The Entrepreneur Vir Das returned to India in 2004, after wowing the tough crowds of South Chicago where he went to university. Booed off stage 14 times in a row, the 15th time around he vented his anger and got a laugh. He’s not looked back since; he is now India’s most expensive stand-up act. He runs a company he named after the reason he left the USA, he jokes: The way Americans pronounced his name. “Weird Ass is a comedy hedge fund. Just like real hedge funds invest capital, we invest content into different things.” The eight members of his core team are all winners of open mic nights he organised, plus he has more than 60 associates across the country; together they lend their wit to movies, award show scripts, corporate events and song-writing. Though the film Delhi Belly put Das on the map, it is music that excites him most. His guitar-comedy act Alien Chutney is “filthy and fun, something that’s really caught on with college students”. However it’s not dirty jokes that sell out 2,000-seater auditoriums, but a “multimedia experience” that people pay Rs 2,000 to sit in the front row for. A History of India, Vir-ritten is his homage to his country; his set uses large screens and his sense of humour (a laugh every 14 seconds to be precise) to make his audience reflect on Indian history in a light-hearted way. The show has sold 90,000 tickets in the last 18 months. Das says that stand-up has exploded but it must be careful not to become another “flavour of the month” like pool parlours; like any fad, it will have to innovate to stay popular. And he’s betting his Weird Ass on being able to stay in the driver’s seat.
Image: Vikas Khot
Papa CJ branch out into film and theatre, and as Indian comedian refines sets that are universally funny, not just topical or local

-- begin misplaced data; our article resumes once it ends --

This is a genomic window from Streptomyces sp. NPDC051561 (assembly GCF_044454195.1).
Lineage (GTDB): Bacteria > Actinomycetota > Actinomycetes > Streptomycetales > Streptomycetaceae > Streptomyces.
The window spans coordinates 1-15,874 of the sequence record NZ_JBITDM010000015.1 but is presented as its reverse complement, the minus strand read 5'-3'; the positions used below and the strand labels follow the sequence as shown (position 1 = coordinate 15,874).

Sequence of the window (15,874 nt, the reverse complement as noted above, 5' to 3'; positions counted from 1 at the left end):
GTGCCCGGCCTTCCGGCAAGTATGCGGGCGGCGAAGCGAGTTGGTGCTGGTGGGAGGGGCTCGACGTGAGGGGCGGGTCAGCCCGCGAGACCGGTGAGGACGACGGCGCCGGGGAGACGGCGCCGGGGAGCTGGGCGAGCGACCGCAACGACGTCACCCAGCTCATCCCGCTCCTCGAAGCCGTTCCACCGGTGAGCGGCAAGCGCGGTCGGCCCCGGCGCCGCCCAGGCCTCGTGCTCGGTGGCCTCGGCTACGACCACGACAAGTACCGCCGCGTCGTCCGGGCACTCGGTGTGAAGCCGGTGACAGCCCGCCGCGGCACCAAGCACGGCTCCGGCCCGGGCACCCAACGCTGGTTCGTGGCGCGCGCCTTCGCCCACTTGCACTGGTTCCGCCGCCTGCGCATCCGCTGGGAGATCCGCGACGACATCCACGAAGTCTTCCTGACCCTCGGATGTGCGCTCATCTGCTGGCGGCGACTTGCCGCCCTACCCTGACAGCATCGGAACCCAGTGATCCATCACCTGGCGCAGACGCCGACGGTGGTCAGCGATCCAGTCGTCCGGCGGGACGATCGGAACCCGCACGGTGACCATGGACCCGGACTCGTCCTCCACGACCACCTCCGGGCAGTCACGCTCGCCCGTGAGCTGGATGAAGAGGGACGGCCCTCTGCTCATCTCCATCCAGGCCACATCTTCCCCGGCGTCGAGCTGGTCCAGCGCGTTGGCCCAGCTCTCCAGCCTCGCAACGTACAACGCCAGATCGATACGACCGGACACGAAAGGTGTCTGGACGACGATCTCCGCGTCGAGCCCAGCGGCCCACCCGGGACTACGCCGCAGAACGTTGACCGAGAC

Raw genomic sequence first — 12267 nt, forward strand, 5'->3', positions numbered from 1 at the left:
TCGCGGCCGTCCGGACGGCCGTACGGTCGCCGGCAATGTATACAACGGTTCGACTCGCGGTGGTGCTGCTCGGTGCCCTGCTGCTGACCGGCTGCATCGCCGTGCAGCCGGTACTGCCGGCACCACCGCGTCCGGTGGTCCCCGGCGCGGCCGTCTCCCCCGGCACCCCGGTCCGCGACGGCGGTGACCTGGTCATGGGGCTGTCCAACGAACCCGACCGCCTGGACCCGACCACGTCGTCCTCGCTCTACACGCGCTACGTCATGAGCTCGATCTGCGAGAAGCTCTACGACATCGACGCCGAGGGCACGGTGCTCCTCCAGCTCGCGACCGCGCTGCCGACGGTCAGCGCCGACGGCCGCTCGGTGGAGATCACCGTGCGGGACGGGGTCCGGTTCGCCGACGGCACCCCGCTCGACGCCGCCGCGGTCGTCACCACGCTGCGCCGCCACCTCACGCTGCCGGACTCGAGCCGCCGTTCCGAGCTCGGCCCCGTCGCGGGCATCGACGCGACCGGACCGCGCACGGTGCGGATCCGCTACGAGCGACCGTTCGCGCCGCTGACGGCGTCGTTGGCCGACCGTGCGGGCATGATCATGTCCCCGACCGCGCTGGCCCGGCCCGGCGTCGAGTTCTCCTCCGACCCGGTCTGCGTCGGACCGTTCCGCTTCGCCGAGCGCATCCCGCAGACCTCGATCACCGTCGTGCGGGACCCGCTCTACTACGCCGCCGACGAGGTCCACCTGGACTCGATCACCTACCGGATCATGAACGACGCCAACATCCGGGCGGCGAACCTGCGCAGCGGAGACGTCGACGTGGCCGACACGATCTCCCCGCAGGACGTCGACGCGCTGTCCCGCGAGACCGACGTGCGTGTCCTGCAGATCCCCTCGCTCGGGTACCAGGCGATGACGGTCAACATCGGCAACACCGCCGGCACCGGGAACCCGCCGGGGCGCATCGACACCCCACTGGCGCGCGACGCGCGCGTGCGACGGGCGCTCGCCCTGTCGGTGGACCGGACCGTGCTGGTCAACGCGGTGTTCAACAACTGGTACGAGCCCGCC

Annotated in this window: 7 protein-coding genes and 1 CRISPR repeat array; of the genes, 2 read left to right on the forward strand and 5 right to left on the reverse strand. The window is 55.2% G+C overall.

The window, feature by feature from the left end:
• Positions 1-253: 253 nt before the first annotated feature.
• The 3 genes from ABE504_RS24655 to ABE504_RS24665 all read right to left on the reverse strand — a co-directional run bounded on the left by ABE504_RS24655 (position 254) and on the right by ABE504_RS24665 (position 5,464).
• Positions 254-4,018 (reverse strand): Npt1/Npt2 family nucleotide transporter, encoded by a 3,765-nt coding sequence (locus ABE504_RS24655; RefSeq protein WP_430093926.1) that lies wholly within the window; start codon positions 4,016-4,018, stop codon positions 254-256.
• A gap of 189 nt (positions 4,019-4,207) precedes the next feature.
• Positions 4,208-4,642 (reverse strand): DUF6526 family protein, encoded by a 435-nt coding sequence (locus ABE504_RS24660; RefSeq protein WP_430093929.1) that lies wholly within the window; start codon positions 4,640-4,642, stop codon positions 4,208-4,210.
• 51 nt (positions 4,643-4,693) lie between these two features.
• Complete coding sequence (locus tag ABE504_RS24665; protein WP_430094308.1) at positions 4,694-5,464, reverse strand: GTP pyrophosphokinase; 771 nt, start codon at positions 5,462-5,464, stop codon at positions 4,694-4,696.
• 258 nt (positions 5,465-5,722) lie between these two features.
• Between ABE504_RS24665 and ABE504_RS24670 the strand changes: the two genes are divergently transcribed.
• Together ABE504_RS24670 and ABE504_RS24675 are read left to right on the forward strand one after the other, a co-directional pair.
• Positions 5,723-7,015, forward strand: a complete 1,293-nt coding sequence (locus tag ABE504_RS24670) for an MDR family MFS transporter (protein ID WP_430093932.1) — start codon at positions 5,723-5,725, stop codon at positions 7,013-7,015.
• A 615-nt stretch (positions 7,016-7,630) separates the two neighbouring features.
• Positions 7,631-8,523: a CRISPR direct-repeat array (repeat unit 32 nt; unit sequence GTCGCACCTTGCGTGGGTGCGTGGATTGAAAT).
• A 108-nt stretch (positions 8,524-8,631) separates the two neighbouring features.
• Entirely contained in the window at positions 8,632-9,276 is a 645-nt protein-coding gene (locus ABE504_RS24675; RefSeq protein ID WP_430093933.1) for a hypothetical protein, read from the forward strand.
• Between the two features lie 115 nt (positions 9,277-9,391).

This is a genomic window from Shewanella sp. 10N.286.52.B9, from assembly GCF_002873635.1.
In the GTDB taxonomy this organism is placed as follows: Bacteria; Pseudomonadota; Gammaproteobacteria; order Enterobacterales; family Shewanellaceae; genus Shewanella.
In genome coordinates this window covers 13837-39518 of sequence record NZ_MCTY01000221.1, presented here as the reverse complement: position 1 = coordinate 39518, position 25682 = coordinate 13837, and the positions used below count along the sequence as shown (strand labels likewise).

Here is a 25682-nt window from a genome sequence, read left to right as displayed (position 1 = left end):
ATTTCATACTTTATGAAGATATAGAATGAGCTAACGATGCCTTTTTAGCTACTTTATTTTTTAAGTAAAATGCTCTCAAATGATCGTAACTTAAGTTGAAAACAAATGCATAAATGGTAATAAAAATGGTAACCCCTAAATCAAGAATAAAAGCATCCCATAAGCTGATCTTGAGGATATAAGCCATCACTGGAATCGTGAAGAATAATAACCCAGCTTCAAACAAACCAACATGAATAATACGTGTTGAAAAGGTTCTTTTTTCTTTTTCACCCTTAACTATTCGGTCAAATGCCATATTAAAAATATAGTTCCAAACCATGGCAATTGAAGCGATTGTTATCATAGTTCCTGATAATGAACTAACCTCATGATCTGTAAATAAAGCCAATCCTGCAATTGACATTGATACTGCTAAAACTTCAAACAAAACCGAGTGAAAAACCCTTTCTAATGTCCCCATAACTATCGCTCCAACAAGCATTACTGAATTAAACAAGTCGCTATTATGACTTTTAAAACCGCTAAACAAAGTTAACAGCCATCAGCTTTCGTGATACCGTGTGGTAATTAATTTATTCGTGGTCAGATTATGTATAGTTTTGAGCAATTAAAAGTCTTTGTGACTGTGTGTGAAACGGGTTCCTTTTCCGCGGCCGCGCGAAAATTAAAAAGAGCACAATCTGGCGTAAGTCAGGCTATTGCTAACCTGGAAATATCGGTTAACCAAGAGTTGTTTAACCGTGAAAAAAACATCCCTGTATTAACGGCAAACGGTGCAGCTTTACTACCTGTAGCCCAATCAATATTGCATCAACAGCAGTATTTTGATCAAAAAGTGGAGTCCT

The Ambassador The first thing Papa CJ told us was that comics shouldn’t be on a celebrity list: “Comedy is all grass-roots and anti-establishment. Being a celebrity is against its ethos.” CJ made his bones abroad: After an Oxford MBA and a lucrative day job in London, he decided to take a sabbatical and try stand-up. He went at it with a vengeance: In 10 months, he made 200 appearances at every open mic night and gig he could find in Britain. But it paid off: “Every event manager in the UK knew my name.” He returned to India—“I’ve always been a true desi at heart”—and began establishing himself in Delhi. He also helped create an ecosystem, organising what he thinks was India’s first open mic for comics in 2009. He plays up his Indian identity, which allows him to mock cultural stereotypes abroad. “Local humour won’t travel, but it helps build a connection at the start of a set,” he says, “and topical humour is almost universal, but won’t last, especially once it gets on TV.” Once he gets the audience laughing with him, he likes to wing it: “Comedy is a group psychology exercise where you’re looking to manage your audience. The best shows are 100 percent improvised, fluid interactions with the audience.” He says it takes 10 years to find your voice in stand-up. The Comedy Store is both a great venue, because of the supportive audience, and a terrible one… because of the supportive audience. Because one only learns from bad shows: “It’s important to grow in the dark, to make mistakes and learn.” Because it’s such a popular new art form, comics are instantly under pressure to perform and don’t have the freedom to experiment, which is something that worries him. He has performed alongside comedy greats like Russell Peters, has done over 1,000 shows around the world, and now runs his own stand-up company. The long haired Delhiite is very much the global face of Indian stand-up.